Mary Starkie, Martha Starkie, Stealing, theft from master, theft receiving, 21st Sep 1835: MARY STARKIE was indicted for stealing, on the 19th of June, 1 pillow-case, value 1/-; 6 half-crowns, 8 sixpences, and 240 farthings; the goods and monies of William Holt, her master; and MARTHA STARKIE, for feloniously receiving, on the same day, the said goods and monies, well knowing them to have been stolen: against the Statute.—2nd COUNT, for feloniously receiving from an evil-disposed person. SARAH HOLT. I am the wife of William Holt, of Mabb's-place, Fetter-lane, in the parish of St. Dunstan; he is a green-grocer an fruiterer. The prisoner, Mary Starkie, came into my service the latter end of May—the other prisoner is her mother—I knew her at the time to be her mother—she came to my house once—I only saw her there once—I attend Farringdon-market to sell my goods, and so does my husband—at the time Mary Starrkie was with us, I had 60l. Which I had earned and saved up—there were two sovereigns, four half-soverigns, 5l. in sixpences, and 2l. in shillings—It was chiefly in silver—I kept it in a box under my bed, locked up—the prisoner left me on the 12th as I missed it on the 19th—I did not miss any thing till after she went—I went to get 18l. to pay a bill, and the money was all gone—I missed it all at once—three weeks before she came to me, the money was all safe—I did not look at it from that time till nearly a week after she left—I had no other servant while she was with me—the box was not broken—It had been opened by a false key—I had the charge of the box alone, not my husband—a brooch that was in the box was also gone—I missed six half-crowns, 5s. in farthings and six sixpences, out of a drawer—two of them were new ones—It was all I was worth—I missed the money out of the box, on the 19th—I missed the property from the drawer, at her last examination—the money in the drawer was there three weeks after she came into my service—I missed a pillow-case about the same time as the money from the drawer—I had seen it safe when I saw the money—I had seen it safe about a month before I missed it—I missed a pair of women's boots, a silk handkerchief, a child's pinafore and cap—I had kept them down stairs in the drawers, which were open—I had not missed any of the linen articles before I lost the money—I missed the "Pilgrim's Progress" with my children's ages in it—I saw the book and the brooch again, at the examination at Guildhall, in August—I had not seen the book for two months after she had been with me—about three weeks before she left me, she told me she had been married a month before she came to me—I did not give her warning, but she gave me a week's warning, saying her husband wanted her at home, and she went home to her mother when she left me—she was living at her mother's—I went there a week after she left me—my sister keeps the house they lived in—I was often at my sister's, but never saw the rooms they occupied—I found the book I had missed on the mother's premises—w en I missed the money on the Sunday, I went with the officer and looked about the place, and under the bed I found a handkerchief, a pillow-case, and cap, and my book—this was the Sunday after she left—I found my brooch in a little box on the table, in the front room, and the book also—the prisoners were in the Compter at that time—they had been taken up on the Wednesday—at the second hearing, when I went home, I heard something, and went over to Mrs. Graham, who gave me a key. Mary Starkie. The pillow-case is my mother's—the brooch is mine—I have had it three years—she lent me the book to take home to read on Sunday, and she lent me the boots to go home in one night, when it was wet. Witness. I did not—I never gave her leave to take them or the book—these are my pillow-case and brooch. SARAH GRAHAM . I live in Mabb's-place. Fetter-lane. I know the prisoner Mary, by her living with Mrs. Holt—I remember her coming to my place once, about two months before she was taken, she asked me if if I had got a key to lend her, to get Billy, Mrs. Holt's child, a clean pinafore out of the drawer—I asked her why she did not send Jemmy to the market—she said she had nothing to put on him—I then lent her a key—she brought it back in a few minutes—I live opposite Mrs. Holt—she did not keep the key three minutes hardly—It was early in the morning—I had seen Mrs. Holt go off to the market just before, in a great hurry—It was about ten o'clock—the prisoner said, some time after, that she was going to be married, and she was in the family-way—I sold her some little things, which I did not want—she said the young man she kept company with had got £20 left him, and with that she was buying the things—that was after she borrowed the key—It was not long before she went away, when I heard of the loss of the money—I See original gave the key to a person to take over to Mrs. Holt—I have not had it since—I never lent the prisoner more than one key—I had no others except a very large box-key. JAMES LLOYD. I am an officer of Farringdon Without. I was applied to, to apprehend the prisoners on the 19th of August—I went and apprehended them between mine and ten o'clock at night, at No. 1, Brackley-street, Golden-lane—the daughter was in the garret of the front room, and her sweetheart was on the bed—the mother was not at home at that time; she came home, and I took her the same night, between ten and eleven o'clock—I found the brooch on the table in the front garret, which is a sitting-room—next day I went and found the book on the same table, and the pillow-case on a pillow in the bed; and under the bed a pinafore, cap, a pair of boots, and handkerchief—they rented the front and back garrets—t e bed was in the back room—I found nothing else which has been claimed—I found a good deal of other property, five new gowns, three gown-pieces unmade, one on the premises, and two at a dressmaker's, two remnants of calico, and ten napkins—I found under the tiles, out of the window, a pillow-case marked W., four towels, a table-cloth marked F., two shawls, two children's frocks, two lengths of muslin for window curtains, three cotton aprons, two petticoats, five children's shirts, a length of flannel, a black veil, four lengths of lace, three handkerchiefs, several caps, a bonnet, and other things—the gowns appeared all nearly the same size, to fit the prisoner Mary—some of them appeared to fit the elder prisoner—I have had the articles I found in my possession ever since. SARAH FIELD. I am niece of the elder prisoner. I have been living with her about three months from this time—I lived with her at the time her daughter Mary lived with Mrs. Holt—I remember her bringing money to her mother's—It was principally silver—I saw a sovereign and a half brought at one time—I saw her bring about 1l. or 2l. of silver at a time, as near as I can tell—I have seen her bring money two or three times a-week—I did not hear them say where it came from—the mother sent me with a gold ring to Mary once, and told me to tell Mary to go up and get her some money if she was not too tired—I never asked where they got the money from, not heard the mother ask her—I did not know—I saw some money put into a bag between two beds, by the mother—I have seen that done more than once—they slept on that bed—the mother had relief from the parish at the same time. JAMES LLOYD re-examined. I have Mrs. Graham's key, and produce it. MRS. GRAHAM. This is very much like the key I lent her, but I cannot sweat to it, because I never noticed it—I gave it to Mrs. Jennings to take over to Mrs. Holt—she is not here—I have no doubt it is the key, it was one like this. MRS. HOLT. I have tried this key—It will open my drawer, but will not touch the box. (Properly produced and sworn to.) Mary Starkie's Defence. The money I never saw, nor did I know they had any—the brooch is my own; I bought it when I lived with Mr. Taylor, of Great Prescott-street, three years ago—I had the best part of these things before I went to live with Mrs. Holt. MARY STARKIE.— GUILTY Aged 18. MARTHA STARKIE.— GUILTY . Aged 49. Transported for Fourteen Years.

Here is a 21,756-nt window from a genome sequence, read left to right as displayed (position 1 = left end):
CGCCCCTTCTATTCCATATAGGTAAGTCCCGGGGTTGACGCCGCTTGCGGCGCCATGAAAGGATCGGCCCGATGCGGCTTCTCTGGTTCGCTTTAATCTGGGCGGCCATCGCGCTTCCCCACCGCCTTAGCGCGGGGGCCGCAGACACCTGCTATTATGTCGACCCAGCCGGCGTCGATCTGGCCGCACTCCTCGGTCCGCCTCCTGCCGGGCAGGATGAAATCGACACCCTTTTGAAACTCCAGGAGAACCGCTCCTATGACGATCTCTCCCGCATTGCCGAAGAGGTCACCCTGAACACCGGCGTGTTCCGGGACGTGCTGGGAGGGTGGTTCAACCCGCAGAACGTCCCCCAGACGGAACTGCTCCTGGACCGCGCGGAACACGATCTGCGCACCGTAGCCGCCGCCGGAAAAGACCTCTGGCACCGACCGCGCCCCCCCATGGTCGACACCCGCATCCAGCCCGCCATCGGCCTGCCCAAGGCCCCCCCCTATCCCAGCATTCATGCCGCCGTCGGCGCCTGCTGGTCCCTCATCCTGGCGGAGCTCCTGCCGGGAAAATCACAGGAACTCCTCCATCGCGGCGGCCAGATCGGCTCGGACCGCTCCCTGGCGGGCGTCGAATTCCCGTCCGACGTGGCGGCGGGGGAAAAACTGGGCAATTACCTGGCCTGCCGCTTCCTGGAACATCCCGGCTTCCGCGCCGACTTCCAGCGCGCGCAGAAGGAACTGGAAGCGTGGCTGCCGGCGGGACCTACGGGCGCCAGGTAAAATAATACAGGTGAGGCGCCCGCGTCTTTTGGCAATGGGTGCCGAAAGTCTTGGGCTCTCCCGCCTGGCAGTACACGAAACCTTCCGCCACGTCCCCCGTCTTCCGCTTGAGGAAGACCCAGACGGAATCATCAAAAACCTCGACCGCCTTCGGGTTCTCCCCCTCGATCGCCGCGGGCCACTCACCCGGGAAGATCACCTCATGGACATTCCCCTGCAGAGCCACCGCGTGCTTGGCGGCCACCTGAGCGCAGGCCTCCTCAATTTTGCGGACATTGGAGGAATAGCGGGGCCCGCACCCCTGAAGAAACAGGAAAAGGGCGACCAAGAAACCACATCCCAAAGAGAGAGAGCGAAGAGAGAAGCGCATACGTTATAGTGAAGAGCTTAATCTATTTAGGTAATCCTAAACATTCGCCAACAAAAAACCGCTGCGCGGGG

MarriageNew South Wales. Department of Justice and Attorney General. NSW Registry of Births Deaths and Marriages. [data-base on-line]. Sydney: the Registry.
Text:

V18371471 21/1837 BROGDEN JOSEPH STARKY MARY CJ (St James)

MarriageAncestry.com, 'New South Wales, Australia, Registers of Convicts' Applications to Marry, 1826-1851' [Database Online].
Text:

Granted 1837: Joseph Brogden age 33 Norfolk 7 years free Mary Starkie 20 Elizabeth 7 years

DeathTowe, Jennifer, 'Joseph Brogden', email to Marion Purnell Sep 27 2010